In today’s Gospel (Mt 24:32-44), we find two images: the fig tree and the Flood. Before this, Jesus had spoken of the end in other images: misleading of the faithful, the falling of stars from the sky, the cooling of love between people, etc. From these images, Jesus stresses the importance of signs and their reading. “as soon as its [the fig tree’s] twigs grow supple and its leaves come out, you know that summer is near” (v.32). The importance of the signs lies in the reading and interpretation. On the second day after Jesus’ arrival in Jerusalem (21:18-22), he cursed a fig tree because it bore no fruit. As for the image of the fig tree, there are symbolic dimensions: this is the face of the Jewish people from whom the Lord had waited for the fruit of faith, but which was not produced, just like the vine, which also yielded no fruit (Isaiah 5). The second image in today’s Gospel is that of the flood (vv.37-39); this also speaks symbolically of the second creation, which is completely outside our expectations. This creation will come to us, not during sleep, but during our waking and working hours (two men in the fields; two women at the millstone grinding). Jesus ends his teaching with the emphasis on the importance of vigilance, because the time of the end – the end of our life (death) and the end of the world – is not known to any person, just like the burglar who comes unexpectedly during the night.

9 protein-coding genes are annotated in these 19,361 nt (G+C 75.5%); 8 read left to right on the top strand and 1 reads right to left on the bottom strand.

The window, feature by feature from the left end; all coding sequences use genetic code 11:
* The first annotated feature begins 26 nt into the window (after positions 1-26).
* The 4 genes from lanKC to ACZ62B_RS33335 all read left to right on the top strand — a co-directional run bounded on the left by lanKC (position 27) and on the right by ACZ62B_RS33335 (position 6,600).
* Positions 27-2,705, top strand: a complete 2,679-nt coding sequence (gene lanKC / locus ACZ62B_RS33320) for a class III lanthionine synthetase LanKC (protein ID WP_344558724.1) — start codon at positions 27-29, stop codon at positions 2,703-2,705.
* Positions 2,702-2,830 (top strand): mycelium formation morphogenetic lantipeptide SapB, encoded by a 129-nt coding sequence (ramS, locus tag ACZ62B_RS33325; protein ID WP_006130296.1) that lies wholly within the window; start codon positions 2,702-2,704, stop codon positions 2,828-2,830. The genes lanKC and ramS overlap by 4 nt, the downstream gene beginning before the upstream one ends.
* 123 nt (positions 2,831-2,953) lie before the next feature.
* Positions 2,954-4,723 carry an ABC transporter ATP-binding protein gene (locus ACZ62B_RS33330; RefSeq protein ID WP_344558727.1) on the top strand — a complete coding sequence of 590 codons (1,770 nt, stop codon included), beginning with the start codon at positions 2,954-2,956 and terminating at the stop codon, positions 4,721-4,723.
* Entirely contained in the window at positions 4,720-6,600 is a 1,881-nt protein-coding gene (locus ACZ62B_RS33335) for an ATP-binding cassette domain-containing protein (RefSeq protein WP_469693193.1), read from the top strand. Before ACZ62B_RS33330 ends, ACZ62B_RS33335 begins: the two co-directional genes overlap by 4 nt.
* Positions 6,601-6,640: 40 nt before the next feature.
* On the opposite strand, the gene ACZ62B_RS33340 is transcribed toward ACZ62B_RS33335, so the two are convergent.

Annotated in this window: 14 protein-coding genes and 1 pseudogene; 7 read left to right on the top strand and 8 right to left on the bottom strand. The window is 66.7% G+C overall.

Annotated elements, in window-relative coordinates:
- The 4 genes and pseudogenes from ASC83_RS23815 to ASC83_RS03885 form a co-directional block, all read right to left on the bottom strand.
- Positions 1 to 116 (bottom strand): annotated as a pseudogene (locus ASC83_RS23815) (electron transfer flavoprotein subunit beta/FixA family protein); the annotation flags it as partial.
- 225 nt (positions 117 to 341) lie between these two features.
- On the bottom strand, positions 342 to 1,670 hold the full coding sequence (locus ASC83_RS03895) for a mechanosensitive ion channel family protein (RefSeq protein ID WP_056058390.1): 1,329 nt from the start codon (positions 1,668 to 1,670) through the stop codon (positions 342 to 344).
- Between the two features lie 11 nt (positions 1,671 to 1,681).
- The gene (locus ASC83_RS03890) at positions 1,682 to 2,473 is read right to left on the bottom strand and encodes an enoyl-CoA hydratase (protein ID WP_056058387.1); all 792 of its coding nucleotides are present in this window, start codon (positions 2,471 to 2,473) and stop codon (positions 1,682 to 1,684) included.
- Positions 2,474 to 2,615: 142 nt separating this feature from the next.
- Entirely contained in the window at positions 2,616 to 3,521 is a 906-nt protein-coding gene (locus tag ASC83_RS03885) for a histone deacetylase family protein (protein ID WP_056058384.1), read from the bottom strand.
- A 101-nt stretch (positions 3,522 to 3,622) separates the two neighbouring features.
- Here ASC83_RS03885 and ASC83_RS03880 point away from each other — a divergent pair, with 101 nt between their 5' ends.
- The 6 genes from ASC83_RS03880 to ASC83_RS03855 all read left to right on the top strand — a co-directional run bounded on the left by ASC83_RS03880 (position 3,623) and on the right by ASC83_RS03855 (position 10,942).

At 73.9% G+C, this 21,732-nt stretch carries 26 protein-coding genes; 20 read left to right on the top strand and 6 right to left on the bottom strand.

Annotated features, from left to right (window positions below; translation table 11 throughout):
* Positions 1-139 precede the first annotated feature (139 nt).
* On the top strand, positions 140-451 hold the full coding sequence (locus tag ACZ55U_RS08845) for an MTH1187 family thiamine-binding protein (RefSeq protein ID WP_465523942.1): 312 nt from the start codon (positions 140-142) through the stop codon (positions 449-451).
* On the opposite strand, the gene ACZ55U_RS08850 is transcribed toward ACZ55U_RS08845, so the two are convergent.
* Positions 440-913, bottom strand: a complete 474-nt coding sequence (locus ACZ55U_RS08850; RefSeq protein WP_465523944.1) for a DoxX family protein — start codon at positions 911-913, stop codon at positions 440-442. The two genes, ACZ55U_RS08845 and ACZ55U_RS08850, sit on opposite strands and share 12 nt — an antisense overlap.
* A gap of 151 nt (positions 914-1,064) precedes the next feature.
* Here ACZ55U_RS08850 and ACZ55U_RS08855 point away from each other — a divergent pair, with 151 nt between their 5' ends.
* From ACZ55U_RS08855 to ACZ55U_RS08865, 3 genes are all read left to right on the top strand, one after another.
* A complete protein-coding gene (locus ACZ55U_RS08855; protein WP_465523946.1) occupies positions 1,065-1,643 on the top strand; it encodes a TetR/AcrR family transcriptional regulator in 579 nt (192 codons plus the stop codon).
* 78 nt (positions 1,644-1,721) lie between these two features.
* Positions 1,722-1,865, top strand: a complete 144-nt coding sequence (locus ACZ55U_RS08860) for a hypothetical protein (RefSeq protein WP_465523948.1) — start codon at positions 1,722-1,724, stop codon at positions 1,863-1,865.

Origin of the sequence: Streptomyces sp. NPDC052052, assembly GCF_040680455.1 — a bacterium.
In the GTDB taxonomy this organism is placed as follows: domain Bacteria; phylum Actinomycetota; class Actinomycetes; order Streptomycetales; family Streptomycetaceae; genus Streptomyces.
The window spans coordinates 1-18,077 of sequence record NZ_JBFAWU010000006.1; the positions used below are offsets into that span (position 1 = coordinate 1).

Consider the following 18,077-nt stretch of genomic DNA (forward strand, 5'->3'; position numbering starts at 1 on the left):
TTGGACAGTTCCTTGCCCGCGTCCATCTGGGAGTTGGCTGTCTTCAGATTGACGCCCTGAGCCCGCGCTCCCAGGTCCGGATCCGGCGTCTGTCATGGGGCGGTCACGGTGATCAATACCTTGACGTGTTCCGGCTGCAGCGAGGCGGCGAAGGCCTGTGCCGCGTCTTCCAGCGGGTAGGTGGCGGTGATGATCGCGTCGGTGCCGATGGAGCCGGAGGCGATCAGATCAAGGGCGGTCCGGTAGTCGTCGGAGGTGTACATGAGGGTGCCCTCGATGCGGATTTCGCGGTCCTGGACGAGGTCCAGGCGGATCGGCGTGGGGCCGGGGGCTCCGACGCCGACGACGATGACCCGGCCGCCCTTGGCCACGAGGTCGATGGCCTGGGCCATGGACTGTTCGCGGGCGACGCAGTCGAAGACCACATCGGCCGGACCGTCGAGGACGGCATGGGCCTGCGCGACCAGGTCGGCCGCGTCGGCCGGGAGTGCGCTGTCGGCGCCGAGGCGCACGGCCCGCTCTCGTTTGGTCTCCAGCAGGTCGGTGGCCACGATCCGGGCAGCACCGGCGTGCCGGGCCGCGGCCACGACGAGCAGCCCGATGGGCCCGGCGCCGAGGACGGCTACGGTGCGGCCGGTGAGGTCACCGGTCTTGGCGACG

2. 2- Summary and Practice